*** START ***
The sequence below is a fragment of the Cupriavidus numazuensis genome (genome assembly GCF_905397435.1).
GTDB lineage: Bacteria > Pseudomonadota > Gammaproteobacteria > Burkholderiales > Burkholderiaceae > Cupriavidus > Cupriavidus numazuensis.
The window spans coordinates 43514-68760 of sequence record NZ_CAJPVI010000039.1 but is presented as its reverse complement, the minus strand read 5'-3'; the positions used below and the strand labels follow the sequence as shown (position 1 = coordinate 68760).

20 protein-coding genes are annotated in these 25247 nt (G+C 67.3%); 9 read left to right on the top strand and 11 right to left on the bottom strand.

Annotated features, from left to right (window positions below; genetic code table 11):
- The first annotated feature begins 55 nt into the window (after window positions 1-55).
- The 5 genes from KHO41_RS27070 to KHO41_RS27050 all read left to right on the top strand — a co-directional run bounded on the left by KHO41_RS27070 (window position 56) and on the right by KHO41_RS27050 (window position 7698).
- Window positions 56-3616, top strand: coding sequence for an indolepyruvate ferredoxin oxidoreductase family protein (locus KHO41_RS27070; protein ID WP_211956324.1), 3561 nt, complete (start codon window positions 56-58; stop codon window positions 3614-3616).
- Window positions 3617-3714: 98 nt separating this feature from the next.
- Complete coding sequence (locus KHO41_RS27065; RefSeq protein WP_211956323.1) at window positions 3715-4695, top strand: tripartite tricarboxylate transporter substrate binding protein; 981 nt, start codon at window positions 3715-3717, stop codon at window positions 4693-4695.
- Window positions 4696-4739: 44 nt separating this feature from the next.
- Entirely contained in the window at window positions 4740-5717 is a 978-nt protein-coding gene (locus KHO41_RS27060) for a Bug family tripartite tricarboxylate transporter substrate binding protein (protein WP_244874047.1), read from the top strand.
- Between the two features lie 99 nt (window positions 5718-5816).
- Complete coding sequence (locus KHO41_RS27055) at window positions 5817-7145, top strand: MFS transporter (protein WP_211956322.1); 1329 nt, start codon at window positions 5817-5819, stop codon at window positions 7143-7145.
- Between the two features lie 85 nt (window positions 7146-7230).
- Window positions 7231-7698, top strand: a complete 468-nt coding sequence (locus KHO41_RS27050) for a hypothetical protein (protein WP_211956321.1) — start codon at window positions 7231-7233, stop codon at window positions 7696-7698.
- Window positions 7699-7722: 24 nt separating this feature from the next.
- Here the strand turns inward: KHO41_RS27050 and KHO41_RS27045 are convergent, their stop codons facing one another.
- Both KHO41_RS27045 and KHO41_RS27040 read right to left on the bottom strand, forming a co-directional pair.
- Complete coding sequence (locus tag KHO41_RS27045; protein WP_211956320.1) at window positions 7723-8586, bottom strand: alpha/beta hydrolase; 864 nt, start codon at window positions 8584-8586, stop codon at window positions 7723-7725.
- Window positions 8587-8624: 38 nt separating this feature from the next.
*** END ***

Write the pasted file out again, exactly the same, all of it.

The sequence below is a fragment of the Cupriavidus numazuensis genome (genome assembly GCF_905397435.1).
GTDB lineage: Bacteria > Pseudomonadota > Gammaproteobacteria > Burkholderiales > Burkholderiaceae > Cupriavidus > Cupriavidus numazuensis.
The window spans coordinates 43514-68760 of sequence record NZ_CAJPVI010000039.1 but is presented as its reverse complement, the minus strand read 5'-3'; the positions used below and the strand labels follow the sequence as shown (position 1 = coordinate 68760).

20 protein-coding genes are annotated in these 25247 nt (G+C 67.3%); 9 read left to right on the top strand and 11 right to left on the bottom strand.

Annotated features, from left to right (window positions below; genetic code table 11):
- The first annotated feature begins 55 nt into the window (after window positions 1-55).
- The 5 genes from KHO41_RS27070 to KHO41_RS27050 all read left to right on the top strand — a co-directional run bounded on the left by KHO41_RS27070 (window position 56) and on the right by KHO41_RS27050 (window position 7698).
- Window positions 56-3616, top strand: coding sequence for an indolepyruvate ferredoxin oxidoreductase family protein (locus KHO41_RS27070; protein ID WP_211956324.1), 3561 nt, complete (start codon window positions 56-58; stop codon window positions 3614-3616).
- Window positions 3617-3714: 98 nt separating this feature from the next.
- Complete coding sequence (locus KHO41_RS27065; RefSeq protein WP_211956323.1) at window positions 3715-4695, top strand: tripartite tricarboxylate transporter substrate binding protein; 981 nt, start codon at window positions 3715-3717, stop codon at window positions 4693-4695.
- Window positions 4696-4739: 44 nt separating this feature from the next.
- Entirely contained in the window at window positions 4740-5717 is a 978-nt protein-coding gene (locus KHO41_RS27060) for a Bug family tripartite tricarboxylate transporter substrate binding protein (protein WP_244874047.1), read from the top strand.
- Between the two features lie 99 nt (window positions 5718-5816).
- Complete coding sequence (locus KHO41_RS27055) at window positions 5817-7145, top strand: MFS transporter (protein WP_211956322.1); 1329 nt, start codon at window positions 5817-5819, stop codon at window positions 7143-7145.
- Between the two features lie 85 nt (window positions 7146-7230).
- Window positions 7231-7698, top strand: a complete 468-nt coding sequence (locus KHO41_RS27050) for a hypothetical protein (protein WP_211956321.1) — start codon at window positions 7231-7233, stop codon at window positions 7696-7698.
- Window positions 7699-7722: 24 nt separating this feature from the next.
- Here the strand turns inward: KHO41_RS27050 and KHO41_RS27045 are convergent, their stop codons facing one another.
- Both KHO41_RS27045 and KHO41_RS27040 read right to left on the bottom strand, forming a co-directional pair.
- Complete coding sequence (locus tag KHO41_RS27045; protein WP_211956320.1) at window positions 7723-8586, bottom strand: alpha/beta hydrolase; 864 nt, start codon at window positions 8584-8586, stop codon at window positions 7723-7725.
- Window positions 8587-8624: 38 nt separating this feature from the next.